Much has been written about the expected reforms to IR35 in the private sector. The reform, due to come into force from April 2020, will see medium and large companies become responsible for setting the tax status of their contractors.
If you are a small business you will be excluded from the legislation but you need to ensure that your annual turnover is no more than £10.2m, your balance sheet total is no more than £5.1m or you do not have more than 51 employees. Contractors who provide their service to small businesses will remain responsible for setting their own IR35 status.
Equally recruitment agencies who place contractors with employers will need to be aware of the IR35 regulation. If they are the ‘fee-payer’ they will carry the IR35 liability following the reform.
Read our recent blog on IR35 and why disputes may arise for more information on the details of IR35.
Why is it important to understand if you fall inside or outside of IR35?
The legislation reform will see end clients become responsible for deciding whether they believe those that they employ on a contract basis fall inside or outside of IR35.
However, the legislation also states that end clients will need to share the details of the decisions they come to with their contractors. Whether you fall inside or outside of IR35 can have a significant impact on the tax that you will pay.
Therefore, as someone who works on a contract basis for a medium or large sized business, it is important that you understand the regulation and know in your mind if you fall inside or outside of IR35. The regulation is complex so this may mean that you need to seek professional advice.
What factors help determine IR35 status?
There are three key factors to consider when determining IR35 status, so it is worth keeping them in mind when thinking about your own IR35 status:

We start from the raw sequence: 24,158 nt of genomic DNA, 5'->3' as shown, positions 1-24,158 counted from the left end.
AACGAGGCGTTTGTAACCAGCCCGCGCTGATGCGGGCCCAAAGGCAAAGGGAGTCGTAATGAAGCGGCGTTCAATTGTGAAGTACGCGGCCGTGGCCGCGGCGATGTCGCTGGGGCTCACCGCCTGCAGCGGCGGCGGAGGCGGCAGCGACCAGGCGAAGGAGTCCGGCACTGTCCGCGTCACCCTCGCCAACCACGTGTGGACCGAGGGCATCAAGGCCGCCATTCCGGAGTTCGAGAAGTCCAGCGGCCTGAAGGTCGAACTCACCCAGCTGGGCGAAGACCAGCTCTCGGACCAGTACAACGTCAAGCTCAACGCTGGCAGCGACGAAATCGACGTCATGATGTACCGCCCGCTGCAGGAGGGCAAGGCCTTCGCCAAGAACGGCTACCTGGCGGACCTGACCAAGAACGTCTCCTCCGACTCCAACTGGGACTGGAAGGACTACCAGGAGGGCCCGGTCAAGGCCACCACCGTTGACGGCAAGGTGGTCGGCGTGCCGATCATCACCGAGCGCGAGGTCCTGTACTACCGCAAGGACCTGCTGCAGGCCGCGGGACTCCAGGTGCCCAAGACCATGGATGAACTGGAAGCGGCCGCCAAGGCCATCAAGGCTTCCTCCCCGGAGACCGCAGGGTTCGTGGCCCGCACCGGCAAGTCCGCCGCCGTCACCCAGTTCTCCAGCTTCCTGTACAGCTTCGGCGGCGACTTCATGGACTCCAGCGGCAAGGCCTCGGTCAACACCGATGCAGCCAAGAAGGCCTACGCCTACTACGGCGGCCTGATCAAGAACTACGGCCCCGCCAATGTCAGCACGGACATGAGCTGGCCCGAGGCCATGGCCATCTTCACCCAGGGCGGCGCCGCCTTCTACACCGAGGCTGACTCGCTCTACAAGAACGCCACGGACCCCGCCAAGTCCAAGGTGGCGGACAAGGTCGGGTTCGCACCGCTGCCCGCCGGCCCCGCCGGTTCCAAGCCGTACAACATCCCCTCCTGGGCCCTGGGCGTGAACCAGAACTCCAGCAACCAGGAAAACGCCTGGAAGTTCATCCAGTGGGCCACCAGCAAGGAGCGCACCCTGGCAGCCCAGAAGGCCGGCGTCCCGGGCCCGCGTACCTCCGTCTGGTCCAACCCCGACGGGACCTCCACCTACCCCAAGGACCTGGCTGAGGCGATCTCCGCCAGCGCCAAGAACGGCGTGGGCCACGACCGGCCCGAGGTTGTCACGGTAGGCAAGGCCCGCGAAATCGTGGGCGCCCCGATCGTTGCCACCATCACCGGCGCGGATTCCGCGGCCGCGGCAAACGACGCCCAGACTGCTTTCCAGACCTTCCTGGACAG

- Supervisions, direction and control – The level of control that a client has over you as a contractor can affect your IR35 status. If a client sets your working pattern, dictates how work must be completed then it is more likely to fall under employment. You’re more likely to be viewed as working as a contractor if you are free to set your working hours and decide how to best get your own work done
- Mutuality of obligation – as a contractor you are not obliged to continue working for a client after a project has completed. Equally, a client is not obliged to offer you more work once you have completed a project for them. If there is an obligation on either side (to offer work, and to complete work) then you may be more likely to be within IR35.
- Substitution – consider if you must do the work yourself, or if you are able to send a substitute to complete the work for you. If you are able to send a substitute, then your contract will likely fall outside of IR35. If the client only wants you and your skills, you may be more likely to be classed as an employee
There are many other factors which may affect your IR35 status. The IR35 legislation is a complex one so it is always best to seek specialist advice if you have any questions or concerns.
What if you disagree with the decision made about your IR35 status?
As mentioned above, whether you fall inside or outside of IR35 can have a significant impact on the tax that you pay.
Once the reform comes into force on the 6th April 2020, your end client (if you are employed by a medium or large company) will make the decision about your IR35 status.
If a decision is made that you fall inside IR35 and you disagree with this what can you do? The legislation reform set out by HMRC provides a formal disagreement process, which gives the end client 45 days to respond to a contractor who believes their IR35 status to have been set incorrectly.
It may be a good idea to seek legal advice regarding your current IR35 status as there is still time before the reforms come into place.
Legal expenses insurance from Tapoly provides access to a tax advice helpline. If you are unsure about IR35 legislation and how it may apply to your business, you may feel that IR35 insurance would be of use to you. It effectively provides you with tax investigation insurance as you can get advice from a qualified specialist. The tax helpline is available between 9am and 5pm on weekdays (except bank holidays).